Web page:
on 19 April 1986 and July 1993.
Transcribed and edited by her grand-daughter, Peggy Wilson Newsome,
August 31, 2006.
"My grandparents Vernon D. and Florence Mills Wells owned the ranch just west of Aetna. Their 'old' house was in the woods east of the Salt Fork and south of Mule Creek." -- Peggy Wilson Newsome.
This has been a long time ago now. It was the 7th day of May.
Marion and I were alone. At this time, Grandma (Livonia) Wells and Vernon took the car and had gone to Wilmore to shop for groceries. I had made a plain layer cake because this was Vernonís birthday, the 7th day of May. Though he was gone he would be back and we would have the cake sometime. I had finished the cake and was in the kitchen. I was tired and it was hot and dark and gloomy. I had taken off my shoes. I think, that if I remember right, that Marion was barefoot. She was a little girl, 3 years old.
Along in the afternoon, it rained and it hailed. It was dark, and dark in the house. The old front porch was just white with hailstones. Marion did so much want to get out and pick up some hailstones, but I didnít let her go out that front door.
All at once, I heard a pounding on the back door. As I opened the door, there stood the neighbor - he and his brother - the Webb brothers. Now this neighbor lived in a house, oh, maybe a half mile away on the Neal place. He and his family had come there to help with the farm work. There was a father and mother and young daughter maybe about 9 years old. So there stood one of the Webb brothers at the door, and he said, "Get out of here! Thereís a cyclone coming!" I grabbed Marion and helped her out the door and he said, "We must get in this cave." Then this man said something about going after his brother.
Marion and I rushed down the steps. I held her ahead of me and her old dog. Her old dog, now what was his name? - "Sheppy." He went down with us. He didnít want to be in the storm either, so he went down with us.
But before we went down - before we left the house - there was such a roaring, kept coming closer and closer. It was exactly like you were under a railroad bridge, if you ever were, and the train was rumbling over on top of you. It was a terrible roaring.
My girls remember this - the front yard was fenced and always had a gate. Right there inside stood a hackberry tree maybe 20 feet from the cave. As I went down into the cave, I could see the big old, old hackberry tree going upward out of the earth in all of this roar. I could see its roots. It was going up slowly and slowly. It was falling west. I knew it would fall across the house. But I didnít see it fall because I was already down.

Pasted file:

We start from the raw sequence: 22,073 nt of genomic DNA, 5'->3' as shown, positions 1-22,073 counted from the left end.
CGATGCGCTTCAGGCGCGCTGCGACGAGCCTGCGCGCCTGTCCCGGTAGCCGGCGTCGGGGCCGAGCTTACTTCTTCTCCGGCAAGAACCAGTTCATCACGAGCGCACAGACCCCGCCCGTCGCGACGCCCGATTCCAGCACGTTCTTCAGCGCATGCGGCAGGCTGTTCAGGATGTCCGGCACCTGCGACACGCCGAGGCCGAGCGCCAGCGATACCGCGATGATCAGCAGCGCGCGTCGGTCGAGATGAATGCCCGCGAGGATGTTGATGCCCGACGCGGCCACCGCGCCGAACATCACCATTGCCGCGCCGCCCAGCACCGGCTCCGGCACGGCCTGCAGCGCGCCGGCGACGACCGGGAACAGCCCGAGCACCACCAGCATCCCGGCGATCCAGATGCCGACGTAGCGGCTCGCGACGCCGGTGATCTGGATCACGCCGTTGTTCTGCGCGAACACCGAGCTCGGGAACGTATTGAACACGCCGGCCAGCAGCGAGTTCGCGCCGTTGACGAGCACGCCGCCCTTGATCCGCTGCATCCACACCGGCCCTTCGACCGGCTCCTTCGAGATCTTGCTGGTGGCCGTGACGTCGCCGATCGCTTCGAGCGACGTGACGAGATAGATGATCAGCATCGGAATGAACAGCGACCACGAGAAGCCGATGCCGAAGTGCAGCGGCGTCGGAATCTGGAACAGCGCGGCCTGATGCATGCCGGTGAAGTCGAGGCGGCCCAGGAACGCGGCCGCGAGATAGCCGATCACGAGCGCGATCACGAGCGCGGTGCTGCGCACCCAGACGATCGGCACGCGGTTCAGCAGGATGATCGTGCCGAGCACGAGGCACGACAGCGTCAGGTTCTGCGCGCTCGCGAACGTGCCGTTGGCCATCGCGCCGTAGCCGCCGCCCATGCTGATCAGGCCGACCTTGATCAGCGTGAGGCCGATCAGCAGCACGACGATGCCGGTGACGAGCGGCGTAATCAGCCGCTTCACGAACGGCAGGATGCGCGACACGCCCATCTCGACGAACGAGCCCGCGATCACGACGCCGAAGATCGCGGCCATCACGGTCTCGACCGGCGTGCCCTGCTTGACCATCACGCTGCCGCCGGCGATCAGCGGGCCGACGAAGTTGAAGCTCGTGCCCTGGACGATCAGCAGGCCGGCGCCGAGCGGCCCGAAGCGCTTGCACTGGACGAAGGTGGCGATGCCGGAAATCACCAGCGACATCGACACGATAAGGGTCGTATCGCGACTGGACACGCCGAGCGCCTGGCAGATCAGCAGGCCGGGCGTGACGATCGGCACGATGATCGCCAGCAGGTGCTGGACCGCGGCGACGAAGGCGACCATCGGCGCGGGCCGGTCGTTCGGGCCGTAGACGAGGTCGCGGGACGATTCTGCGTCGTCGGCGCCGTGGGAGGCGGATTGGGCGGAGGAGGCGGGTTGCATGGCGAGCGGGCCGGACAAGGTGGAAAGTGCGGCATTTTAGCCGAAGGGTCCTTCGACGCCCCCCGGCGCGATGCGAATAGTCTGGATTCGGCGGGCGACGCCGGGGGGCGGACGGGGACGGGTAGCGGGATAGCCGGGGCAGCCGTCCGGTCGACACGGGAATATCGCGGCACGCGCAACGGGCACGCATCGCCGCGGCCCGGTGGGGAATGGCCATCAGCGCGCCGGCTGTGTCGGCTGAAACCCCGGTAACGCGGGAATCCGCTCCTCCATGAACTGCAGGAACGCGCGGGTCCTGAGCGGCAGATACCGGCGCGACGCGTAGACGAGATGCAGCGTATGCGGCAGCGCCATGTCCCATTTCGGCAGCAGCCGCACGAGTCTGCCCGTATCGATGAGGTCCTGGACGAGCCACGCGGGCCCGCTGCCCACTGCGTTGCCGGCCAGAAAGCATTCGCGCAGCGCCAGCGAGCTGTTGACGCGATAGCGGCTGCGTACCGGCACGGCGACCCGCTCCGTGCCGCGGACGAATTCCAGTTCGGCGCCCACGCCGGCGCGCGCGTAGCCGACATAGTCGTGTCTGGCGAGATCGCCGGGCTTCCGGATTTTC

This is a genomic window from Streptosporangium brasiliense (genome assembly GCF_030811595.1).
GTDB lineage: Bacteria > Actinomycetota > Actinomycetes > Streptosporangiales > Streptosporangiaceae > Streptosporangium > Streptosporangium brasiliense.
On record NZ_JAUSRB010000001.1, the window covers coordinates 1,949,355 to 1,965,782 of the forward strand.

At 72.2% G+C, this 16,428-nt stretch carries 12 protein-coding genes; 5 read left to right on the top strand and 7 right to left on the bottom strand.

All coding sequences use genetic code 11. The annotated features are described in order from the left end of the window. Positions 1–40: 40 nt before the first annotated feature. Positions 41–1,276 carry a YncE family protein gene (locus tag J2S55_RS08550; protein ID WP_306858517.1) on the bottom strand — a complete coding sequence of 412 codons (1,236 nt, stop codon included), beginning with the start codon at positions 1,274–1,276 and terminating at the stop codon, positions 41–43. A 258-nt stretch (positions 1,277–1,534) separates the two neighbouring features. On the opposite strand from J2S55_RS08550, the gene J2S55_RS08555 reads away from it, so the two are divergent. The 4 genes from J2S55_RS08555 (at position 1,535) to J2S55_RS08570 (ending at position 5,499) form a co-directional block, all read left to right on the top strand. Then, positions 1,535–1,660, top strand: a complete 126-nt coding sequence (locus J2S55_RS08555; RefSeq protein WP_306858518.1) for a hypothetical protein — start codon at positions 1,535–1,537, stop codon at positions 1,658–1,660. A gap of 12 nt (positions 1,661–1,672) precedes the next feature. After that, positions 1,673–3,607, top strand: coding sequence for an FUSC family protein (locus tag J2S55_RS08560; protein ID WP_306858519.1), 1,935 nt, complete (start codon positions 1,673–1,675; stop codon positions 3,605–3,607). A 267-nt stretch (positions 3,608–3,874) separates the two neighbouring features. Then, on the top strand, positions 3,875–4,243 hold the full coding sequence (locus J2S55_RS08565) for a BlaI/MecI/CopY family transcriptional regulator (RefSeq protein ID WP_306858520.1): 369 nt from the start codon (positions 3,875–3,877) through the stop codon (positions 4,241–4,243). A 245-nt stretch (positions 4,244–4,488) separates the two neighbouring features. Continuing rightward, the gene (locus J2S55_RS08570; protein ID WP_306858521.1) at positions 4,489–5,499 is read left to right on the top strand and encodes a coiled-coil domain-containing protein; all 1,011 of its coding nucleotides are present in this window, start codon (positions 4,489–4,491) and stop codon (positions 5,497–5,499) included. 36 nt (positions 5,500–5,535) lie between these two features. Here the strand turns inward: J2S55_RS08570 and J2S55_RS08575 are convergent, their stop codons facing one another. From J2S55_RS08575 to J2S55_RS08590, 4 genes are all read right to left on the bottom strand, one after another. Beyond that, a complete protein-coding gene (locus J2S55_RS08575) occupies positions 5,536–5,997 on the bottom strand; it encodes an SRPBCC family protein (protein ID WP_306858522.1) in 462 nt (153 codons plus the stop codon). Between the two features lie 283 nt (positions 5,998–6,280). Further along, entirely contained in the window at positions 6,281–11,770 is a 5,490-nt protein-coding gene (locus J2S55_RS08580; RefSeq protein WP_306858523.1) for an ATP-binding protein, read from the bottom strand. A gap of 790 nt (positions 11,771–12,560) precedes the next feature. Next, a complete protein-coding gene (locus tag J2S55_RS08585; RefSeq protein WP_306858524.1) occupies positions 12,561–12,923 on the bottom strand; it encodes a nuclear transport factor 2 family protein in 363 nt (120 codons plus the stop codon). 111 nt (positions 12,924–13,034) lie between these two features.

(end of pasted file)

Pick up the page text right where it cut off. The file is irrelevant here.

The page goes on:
The old cave had a wooden door. It slanted up. It was held by an iron handle and maybe a strap. The man came back and held the door down with all his strength. He said that his brother wouldnít come - that he was outside.
We leaned back against the cool walls of the old brick-lined cave where Grandma Wells had her shelves and her canned fruit and things and also kept the butter cold. So we stayed huddled there and I held Marion close to me. I donít know where the dog was, but he was in there. Of course, it was dark down there - the mother and the little girl were there and the little girl stood with her back against the wall and she just moaned and moaned. She was so frightened that all she could do was to moan. I stood there with Marion pressed against me and I prayed - I prayed but I didnít pray aloud that I remember of - but I prayed for (my sister) Sue and (Vernonís brother) Gaylord (Wells) and the children and my father (Dwight Perry Mills), who were up at the Seaman place and were closer in the wind than we were, and for Vernon and his mother.
I canít remember how long we were down there. I think we must have been down there until the awful noise stopped. We finally all went out.
The Webb brother who wouldnít come down in the cave hung to this tree all through it. It was this young hackberry close to the front gate. He hung there for dear life while it went over. I guess then they went back over to the place where they lived to see if they had a house there.